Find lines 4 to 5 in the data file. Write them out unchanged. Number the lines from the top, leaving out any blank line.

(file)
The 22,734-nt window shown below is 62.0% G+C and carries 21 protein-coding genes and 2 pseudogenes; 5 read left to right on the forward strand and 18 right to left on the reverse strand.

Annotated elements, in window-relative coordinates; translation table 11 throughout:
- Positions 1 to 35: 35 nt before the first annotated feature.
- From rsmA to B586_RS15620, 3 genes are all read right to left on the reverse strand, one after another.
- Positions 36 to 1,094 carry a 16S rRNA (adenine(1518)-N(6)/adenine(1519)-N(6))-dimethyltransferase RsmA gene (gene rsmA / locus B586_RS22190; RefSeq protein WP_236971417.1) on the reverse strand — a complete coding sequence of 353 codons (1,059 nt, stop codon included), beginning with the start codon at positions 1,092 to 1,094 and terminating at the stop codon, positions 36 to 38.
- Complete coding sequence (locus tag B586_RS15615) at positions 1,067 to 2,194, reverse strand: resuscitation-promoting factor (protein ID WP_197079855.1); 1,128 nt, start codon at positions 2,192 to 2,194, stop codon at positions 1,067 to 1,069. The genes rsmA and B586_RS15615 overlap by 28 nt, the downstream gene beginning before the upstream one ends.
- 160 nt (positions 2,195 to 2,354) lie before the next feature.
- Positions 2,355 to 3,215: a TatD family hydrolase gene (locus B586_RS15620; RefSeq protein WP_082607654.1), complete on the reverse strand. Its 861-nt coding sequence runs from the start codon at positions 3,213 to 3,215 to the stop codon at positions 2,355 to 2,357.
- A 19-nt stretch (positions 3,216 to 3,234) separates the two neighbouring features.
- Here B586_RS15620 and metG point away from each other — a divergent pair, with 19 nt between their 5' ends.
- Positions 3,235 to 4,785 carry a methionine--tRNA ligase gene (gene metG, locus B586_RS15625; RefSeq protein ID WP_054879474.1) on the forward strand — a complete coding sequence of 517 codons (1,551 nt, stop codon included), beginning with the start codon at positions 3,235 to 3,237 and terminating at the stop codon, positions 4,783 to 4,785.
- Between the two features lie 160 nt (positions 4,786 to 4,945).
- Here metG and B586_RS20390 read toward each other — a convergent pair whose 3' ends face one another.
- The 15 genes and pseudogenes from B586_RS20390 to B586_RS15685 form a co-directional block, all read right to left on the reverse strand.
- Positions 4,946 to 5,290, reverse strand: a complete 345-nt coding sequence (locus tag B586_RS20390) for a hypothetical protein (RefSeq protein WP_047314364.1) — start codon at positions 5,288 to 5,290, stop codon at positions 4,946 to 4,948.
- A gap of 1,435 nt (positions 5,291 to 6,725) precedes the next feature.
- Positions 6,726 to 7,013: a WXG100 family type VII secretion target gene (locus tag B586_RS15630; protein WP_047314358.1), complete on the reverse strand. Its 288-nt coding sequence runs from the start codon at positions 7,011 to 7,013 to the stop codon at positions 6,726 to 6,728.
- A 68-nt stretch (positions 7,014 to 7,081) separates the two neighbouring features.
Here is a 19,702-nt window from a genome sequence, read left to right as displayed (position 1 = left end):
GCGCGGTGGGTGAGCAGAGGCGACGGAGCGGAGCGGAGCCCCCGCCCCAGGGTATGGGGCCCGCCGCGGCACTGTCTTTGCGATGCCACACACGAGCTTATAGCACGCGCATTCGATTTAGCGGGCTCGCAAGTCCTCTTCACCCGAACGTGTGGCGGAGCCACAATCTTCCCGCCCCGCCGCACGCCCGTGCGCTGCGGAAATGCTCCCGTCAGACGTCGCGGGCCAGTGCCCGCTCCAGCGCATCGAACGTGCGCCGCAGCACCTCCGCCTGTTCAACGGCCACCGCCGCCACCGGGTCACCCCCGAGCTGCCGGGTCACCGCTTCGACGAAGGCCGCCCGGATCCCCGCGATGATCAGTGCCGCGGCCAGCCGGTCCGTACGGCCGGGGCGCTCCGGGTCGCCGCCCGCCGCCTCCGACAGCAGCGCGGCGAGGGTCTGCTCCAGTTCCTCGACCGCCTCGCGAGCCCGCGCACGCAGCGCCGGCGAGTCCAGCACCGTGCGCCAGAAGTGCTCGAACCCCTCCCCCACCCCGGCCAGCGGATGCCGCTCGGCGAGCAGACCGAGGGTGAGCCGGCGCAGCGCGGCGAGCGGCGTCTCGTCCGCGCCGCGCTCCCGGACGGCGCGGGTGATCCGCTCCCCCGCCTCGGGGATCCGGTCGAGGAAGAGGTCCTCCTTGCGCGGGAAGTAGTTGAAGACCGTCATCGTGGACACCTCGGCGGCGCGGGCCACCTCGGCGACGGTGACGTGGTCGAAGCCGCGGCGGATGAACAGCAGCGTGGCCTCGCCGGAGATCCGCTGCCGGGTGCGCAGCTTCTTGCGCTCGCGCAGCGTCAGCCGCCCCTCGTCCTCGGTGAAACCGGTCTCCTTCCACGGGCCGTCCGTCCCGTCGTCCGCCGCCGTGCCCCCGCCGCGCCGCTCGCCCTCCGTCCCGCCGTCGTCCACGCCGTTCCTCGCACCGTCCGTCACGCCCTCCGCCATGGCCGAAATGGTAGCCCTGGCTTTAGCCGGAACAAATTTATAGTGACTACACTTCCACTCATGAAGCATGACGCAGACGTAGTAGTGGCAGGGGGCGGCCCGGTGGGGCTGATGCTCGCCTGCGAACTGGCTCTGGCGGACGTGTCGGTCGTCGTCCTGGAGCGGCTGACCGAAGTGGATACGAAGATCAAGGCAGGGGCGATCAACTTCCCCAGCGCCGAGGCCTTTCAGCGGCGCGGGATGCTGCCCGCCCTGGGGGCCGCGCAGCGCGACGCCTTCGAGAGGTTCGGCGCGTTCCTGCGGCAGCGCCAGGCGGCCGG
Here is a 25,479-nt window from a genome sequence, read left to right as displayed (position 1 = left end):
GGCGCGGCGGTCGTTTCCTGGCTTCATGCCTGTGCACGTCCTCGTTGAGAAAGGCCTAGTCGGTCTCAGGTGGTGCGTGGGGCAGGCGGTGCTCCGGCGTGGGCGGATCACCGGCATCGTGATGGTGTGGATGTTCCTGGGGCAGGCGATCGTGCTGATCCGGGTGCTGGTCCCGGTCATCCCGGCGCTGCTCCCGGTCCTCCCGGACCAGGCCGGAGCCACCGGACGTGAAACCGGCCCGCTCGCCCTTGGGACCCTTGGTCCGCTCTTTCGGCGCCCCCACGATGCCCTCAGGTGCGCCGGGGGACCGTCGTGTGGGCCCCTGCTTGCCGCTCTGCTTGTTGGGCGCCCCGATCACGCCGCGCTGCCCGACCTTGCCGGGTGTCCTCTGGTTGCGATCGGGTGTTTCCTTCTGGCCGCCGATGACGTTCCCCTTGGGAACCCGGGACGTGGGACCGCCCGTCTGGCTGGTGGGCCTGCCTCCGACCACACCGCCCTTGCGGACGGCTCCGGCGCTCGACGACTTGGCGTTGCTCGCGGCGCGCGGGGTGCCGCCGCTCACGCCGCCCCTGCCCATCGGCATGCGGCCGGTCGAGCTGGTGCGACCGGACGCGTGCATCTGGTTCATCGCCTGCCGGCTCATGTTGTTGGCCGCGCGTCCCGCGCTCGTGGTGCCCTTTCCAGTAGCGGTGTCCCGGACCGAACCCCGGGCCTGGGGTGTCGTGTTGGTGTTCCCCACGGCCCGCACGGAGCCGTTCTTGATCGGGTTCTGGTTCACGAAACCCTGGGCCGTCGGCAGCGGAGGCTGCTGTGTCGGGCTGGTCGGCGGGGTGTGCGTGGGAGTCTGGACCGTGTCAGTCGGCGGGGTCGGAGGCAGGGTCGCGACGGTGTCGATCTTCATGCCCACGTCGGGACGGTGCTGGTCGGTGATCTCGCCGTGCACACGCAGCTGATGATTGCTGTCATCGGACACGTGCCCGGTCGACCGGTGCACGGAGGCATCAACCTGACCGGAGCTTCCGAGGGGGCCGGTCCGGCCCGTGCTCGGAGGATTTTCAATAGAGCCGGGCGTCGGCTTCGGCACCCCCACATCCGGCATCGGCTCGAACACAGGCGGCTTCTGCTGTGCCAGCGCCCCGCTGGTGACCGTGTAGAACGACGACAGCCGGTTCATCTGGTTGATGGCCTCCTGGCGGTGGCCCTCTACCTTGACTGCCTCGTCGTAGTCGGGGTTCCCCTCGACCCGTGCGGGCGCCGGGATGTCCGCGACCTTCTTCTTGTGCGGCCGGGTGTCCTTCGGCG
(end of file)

- From rsmA to B586_RS15620, 3 genes are all read right to left on the reverse strand, one after another.
- Positions 36 to 1,094 carry a 16S rRNA (adenine(1518)-N(6)/adenine(1519)-N(6))-dimethyltransferase RsmA gene (gene rsmA / locus B586_RS22190; RefSeq protein WP_236971417.1) on the reverse strand — a complete coding sequence of 353 codons (1,059 nt, stop codon included), beginning with the start codon at positions 1,092 to 1,094 and terminating at the stop codon, positions 36 to 38.